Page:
Date of Award
Doctor of Philosophy (PhD)
Economics | Social and Behavioral Sciences
Re-allocation of labor from less productive sectors to more productive sectors is essential in attaining economic growth. Because only some developing countries achieve productive labor re-allocation, it is important to address the determinant of productive labor re-allocation. Based on this motivation, Chapter 1 and Chapter 2 focus on the role of unionization in structural change. In Chapter 1, I provide detailed dynamics by constructing an index for the degree of unionization for each sector in each region of South Korea and Taiwan. The magnitude of growth-enhancing structural change was lowered when a sector in a region had a higher degree of unionization. In addition, this heterogeneous magnitude of structural change across the different degrees of unionization became more explicit after the legalization of democratic labor union confederations. These findings suggest that the institutional properties represented by unionization can affect the dynamics and growth implication of structural change. In Chapter 2, using aggregated cross-country data from 31 countries, I find that a country with higher national labor union density has smaller growth-enhancing structural change if the country has a democratic political regime. Chapter 2 provides external validity to Chapter 1 by confirming consistent implication.
In Chapter 3, using six waves of the Swedish National Election Studies (SNES) survey data, I and my coauthors investigate the determinants of attitudes towards globalization barriers (trade and immigration) and how important these attitudes are in how people vote. In line with the existing results in the literature, we find that more educated and richer voters support freer trade and more immigration. We also find that conservative voters in Sweden are more likely to prefer freer trade but higher immigration barriers. Once various economic and demographic determinants of globalization barrier preferences along with voters' ideologies on a liberal-conservative spectrum are controlled for in the analysis of voting behavior, trade barrier preferences lose their statistical significance while attitudes towards immigration barriers remain significant. This suggests that immigration attitudes affect voting behavior through channels involving identity-driven factors that are different from the channels through which more traditional electoral issues, such as trade barriers, work. Focusing on the anti-globalization Swedish Democrats, we confirm that voters with a greater preference for barriers to immigration were more likely to switch their votes to this party from the 2014 to the 2018 election.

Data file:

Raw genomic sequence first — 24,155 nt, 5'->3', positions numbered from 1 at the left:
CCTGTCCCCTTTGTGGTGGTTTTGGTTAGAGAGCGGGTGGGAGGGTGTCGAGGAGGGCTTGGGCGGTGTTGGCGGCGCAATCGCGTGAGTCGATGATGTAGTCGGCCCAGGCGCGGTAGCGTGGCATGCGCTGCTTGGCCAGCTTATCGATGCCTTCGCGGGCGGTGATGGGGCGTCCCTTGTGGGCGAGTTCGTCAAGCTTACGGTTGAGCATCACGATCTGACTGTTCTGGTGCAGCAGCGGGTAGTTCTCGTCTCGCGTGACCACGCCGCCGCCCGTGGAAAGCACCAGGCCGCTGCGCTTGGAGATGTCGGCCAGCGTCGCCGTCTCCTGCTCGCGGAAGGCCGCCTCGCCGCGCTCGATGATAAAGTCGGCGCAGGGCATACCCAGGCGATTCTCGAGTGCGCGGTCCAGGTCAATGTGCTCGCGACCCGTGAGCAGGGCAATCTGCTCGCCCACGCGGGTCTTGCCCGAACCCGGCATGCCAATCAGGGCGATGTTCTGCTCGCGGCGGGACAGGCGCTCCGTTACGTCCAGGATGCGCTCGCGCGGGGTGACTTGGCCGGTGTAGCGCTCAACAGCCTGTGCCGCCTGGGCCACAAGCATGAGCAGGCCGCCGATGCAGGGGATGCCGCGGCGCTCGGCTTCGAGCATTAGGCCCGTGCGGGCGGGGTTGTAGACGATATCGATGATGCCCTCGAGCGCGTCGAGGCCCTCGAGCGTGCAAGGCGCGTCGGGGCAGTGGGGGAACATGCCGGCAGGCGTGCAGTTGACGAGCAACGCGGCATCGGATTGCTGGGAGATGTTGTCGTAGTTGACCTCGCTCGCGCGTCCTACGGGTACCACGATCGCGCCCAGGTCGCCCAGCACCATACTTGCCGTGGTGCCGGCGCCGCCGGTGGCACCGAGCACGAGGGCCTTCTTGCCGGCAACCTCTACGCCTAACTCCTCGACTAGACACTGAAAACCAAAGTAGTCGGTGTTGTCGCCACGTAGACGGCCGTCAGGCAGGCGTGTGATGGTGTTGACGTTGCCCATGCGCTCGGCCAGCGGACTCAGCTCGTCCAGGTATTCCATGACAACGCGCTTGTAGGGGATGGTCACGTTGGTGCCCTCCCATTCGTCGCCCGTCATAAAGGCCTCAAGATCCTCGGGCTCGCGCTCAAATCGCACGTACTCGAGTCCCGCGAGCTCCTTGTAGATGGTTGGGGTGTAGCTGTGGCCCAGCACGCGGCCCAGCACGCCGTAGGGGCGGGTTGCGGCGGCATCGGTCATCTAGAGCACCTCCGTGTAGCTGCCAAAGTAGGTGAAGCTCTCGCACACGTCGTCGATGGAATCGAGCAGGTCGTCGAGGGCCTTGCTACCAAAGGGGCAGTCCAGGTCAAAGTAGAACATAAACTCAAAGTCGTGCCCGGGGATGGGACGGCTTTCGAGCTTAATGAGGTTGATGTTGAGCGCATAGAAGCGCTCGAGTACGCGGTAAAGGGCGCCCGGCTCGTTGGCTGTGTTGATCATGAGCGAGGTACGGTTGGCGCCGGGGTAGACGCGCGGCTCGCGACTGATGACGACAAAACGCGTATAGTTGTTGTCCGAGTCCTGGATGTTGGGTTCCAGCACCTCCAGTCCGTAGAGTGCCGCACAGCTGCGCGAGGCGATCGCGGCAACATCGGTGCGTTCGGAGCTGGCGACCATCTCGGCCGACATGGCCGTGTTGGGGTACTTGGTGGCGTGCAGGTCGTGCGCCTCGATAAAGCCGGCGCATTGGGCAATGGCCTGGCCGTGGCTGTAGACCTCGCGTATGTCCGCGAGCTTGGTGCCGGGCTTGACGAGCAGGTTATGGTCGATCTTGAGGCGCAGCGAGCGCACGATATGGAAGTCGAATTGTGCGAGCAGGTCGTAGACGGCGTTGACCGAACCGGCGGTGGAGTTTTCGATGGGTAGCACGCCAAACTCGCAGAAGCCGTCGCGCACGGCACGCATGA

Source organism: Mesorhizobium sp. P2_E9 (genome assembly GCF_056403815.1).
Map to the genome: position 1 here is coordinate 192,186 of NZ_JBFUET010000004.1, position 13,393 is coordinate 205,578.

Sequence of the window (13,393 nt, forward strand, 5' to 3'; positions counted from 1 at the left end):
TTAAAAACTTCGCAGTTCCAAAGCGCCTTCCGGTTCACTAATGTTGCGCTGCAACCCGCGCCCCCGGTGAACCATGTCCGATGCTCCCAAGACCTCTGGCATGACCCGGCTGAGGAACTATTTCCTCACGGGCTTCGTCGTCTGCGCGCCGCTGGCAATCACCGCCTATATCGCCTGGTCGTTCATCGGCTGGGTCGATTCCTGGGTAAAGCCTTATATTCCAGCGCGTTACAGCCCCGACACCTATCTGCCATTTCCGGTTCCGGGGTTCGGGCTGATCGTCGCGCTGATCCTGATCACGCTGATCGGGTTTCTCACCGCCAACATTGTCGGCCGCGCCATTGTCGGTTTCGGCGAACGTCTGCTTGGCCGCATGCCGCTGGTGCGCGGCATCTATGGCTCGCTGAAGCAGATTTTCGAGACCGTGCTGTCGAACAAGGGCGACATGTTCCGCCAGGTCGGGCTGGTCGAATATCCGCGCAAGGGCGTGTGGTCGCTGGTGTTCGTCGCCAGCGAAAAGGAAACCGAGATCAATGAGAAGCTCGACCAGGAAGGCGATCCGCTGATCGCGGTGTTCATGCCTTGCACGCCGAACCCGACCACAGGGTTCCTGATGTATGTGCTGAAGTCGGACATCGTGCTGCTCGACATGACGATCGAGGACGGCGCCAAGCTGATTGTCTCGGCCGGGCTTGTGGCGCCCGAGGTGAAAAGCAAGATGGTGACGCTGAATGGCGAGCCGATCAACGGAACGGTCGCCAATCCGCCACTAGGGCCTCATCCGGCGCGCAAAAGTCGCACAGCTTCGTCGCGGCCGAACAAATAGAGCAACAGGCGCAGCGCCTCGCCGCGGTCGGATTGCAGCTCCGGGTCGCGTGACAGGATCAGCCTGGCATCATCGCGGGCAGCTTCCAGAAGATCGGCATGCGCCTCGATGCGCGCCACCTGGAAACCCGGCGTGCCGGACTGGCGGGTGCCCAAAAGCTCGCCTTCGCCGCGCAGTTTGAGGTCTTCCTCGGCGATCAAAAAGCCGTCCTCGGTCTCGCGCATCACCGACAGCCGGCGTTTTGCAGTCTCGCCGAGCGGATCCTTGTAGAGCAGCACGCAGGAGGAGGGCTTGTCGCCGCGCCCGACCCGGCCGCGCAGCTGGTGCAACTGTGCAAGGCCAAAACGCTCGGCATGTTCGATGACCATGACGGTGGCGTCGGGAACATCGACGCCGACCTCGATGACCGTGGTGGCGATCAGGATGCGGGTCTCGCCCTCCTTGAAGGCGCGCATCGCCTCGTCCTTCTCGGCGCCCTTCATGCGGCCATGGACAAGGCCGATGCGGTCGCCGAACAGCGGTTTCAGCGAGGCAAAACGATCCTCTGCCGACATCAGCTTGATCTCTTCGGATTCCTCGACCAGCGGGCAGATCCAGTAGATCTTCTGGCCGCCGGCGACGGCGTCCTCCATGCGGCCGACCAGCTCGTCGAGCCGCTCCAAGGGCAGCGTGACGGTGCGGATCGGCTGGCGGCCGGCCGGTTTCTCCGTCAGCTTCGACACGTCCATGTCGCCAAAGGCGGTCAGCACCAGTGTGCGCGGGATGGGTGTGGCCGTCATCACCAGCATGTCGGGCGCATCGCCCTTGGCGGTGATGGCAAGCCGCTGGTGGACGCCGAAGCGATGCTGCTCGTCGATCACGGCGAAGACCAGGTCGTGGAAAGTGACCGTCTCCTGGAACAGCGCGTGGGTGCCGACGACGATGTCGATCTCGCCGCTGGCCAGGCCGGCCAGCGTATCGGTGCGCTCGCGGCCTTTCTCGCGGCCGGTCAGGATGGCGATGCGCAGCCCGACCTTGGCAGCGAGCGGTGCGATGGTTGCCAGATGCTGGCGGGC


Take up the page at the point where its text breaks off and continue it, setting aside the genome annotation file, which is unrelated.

Kim, Nam Seok, "Three Essays on Globalization, Structural Change, and Political Economy" (2022). Dissertations - ALL. 1409.